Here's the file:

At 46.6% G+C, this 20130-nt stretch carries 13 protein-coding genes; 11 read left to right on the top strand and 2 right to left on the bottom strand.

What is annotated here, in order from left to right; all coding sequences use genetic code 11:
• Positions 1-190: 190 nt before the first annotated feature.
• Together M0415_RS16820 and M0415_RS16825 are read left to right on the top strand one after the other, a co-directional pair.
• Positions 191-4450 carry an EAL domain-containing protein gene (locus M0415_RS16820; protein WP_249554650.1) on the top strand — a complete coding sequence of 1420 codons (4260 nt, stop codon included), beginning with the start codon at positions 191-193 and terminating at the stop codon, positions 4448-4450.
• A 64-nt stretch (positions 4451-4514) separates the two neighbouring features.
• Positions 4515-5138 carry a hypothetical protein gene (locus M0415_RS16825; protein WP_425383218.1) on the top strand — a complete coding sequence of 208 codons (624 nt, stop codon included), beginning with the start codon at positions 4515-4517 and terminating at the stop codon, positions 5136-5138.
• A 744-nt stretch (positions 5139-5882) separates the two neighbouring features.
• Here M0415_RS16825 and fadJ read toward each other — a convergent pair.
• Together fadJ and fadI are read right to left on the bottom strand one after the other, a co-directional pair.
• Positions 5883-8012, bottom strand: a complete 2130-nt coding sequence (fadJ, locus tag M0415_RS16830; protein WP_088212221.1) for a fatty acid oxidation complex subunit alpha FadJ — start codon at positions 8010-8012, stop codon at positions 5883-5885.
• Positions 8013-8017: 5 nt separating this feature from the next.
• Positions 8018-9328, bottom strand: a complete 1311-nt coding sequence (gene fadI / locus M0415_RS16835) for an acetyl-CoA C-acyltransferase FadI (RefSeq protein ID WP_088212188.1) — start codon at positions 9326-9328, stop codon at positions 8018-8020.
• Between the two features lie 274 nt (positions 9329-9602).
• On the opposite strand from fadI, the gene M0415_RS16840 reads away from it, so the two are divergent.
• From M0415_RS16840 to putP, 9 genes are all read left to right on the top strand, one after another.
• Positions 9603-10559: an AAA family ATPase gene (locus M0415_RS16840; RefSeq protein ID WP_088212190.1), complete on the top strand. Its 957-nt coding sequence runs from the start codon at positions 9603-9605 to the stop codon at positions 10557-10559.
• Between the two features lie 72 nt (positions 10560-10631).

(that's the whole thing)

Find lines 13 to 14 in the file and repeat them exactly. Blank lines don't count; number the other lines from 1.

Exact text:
• Positions 8018-9328, bottom strand: a complete 1311-nt coding sequence (gene fadI / locus M0415_RS16835) for an acetyl-CoA C-acyltransferase FadI (RefSeq protein ID WP_088212188.1) — start codon at positions 9326-9328, stop codon at positions 8018-8020.
• Between the two features lie 274 nt (positions 9329-9602).